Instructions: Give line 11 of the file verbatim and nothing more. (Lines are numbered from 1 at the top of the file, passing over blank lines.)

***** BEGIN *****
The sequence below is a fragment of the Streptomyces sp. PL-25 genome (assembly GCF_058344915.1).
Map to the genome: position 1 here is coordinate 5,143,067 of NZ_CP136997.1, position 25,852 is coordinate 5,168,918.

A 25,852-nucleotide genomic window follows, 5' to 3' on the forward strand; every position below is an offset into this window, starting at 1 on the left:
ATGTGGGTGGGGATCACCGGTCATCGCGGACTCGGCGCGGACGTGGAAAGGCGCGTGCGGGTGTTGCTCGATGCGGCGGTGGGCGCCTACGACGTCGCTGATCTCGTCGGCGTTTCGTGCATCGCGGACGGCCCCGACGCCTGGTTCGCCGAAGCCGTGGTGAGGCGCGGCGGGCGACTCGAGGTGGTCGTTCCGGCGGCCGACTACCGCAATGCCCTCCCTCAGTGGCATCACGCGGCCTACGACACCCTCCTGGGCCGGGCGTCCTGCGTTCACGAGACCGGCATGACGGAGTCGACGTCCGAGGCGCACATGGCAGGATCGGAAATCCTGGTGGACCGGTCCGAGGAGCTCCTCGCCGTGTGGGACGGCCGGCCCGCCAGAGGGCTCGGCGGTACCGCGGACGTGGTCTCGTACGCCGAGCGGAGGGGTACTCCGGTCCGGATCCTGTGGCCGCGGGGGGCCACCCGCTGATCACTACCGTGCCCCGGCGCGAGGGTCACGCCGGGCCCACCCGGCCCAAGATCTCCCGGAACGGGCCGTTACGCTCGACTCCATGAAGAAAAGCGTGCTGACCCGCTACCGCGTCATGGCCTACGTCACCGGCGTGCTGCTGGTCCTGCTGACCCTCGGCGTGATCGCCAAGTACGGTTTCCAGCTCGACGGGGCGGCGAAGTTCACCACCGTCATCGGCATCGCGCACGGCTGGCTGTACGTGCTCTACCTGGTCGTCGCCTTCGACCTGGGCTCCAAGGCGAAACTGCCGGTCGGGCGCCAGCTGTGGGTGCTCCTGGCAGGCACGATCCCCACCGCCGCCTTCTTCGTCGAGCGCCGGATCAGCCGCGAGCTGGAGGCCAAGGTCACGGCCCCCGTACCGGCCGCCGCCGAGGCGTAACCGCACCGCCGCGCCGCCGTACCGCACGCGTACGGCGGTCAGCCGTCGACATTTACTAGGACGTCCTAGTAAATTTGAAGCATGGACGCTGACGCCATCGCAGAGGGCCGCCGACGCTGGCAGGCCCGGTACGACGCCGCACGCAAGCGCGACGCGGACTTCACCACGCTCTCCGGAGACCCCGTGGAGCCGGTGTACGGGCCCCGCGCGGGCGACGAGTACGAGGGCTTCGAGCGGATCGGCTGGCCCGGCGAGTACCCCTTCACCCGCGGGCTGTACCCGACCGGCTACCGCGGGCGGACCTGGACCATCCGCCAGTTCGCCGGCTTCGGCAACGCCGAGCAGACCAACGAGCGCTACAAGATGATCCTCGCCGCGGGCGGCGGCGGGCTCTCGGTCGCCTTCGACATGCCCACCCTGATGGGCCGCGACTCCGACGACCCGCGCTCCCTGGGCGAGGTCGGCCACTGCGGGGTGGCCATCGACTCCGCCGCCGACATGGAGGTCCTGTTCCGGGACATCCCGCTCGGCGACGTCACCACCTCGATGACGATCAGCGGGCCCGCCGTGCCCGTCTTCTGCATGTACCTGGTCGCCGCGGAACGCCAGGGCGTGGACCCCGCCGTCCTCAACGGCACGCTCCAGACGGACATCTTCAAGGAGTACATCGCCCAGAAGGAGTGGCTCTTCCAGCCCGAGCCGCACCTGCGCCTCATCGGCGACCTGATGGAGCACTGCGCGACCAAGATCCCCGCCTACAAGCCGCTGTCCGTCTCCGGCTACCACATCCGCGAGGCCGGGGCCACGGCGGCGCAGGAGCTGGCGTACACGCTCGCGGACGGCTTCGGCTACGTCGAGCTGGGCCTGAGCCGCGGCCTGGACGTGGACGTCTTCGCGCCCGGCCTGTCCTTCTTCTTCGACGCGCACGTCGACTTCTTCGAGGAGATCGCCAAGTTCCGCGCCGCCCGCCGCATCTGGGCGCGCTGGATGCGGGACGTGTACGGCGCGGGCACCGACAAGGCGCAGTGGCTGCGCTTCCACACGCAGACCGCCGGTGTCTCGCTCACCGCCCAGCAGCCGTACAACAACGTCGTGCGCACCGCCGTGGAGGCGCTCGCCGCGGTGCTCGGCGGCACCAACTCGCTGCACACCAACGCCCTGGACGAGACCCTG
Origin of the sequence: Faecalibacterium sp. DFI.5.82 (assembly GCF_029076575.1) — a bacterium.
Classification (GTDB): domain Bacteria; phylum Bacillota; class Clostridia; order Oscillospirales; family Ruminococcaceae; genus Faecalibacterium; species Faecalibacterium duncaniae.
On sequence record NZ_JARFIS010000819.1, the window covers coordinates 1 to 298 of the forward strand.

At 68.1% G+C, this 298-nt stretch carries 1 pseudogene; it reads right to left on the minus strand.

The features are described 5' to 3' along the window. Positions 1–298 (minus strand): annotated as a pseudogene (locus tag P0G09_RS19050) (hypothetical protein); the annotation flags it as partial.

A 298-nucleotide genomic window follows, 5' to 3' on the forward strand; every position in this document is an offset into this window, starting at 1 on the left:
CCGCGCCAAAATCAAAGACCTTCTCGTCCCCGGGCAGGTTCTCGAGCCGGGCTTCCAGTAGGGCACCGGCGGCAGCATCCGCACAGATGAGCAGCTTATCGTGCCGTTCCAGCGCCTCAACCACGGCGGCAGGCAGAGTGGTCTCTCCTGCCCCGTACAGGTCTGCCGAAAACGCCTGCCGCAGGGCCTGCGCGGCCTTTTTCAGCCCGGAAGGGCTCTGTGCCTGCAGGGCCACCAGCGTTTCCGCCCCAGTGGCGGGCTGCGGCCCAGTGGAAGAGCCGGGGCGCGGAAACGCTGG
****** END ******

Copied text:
CCGCGCCAAAATCAAAGACCTTCTCGTCCCCGGGCAGGTTCTCGAGCCGGGCTTCCAGTAGGGCACCGGCGGCAGCATCCGCACAGATGAGCAGCTTATCGTGCCGTTCCAGCGCCTCAACCACGGCGGCAGGCAGAGTGGTCTCTCCTGCCCCGTACAGGTCTGCCGAAAACGCCTGCCGCAGGGCCTGCGCGGCCTTTTTCAGCCCGGAAGGGCTCTGTGCCTGCAGGGCCACCAGCGTTTCCGCCCCAGTGGCGGGCTGCGGCCCAGTGGAAGAGCCGGGGCGCGGAAACGCTGG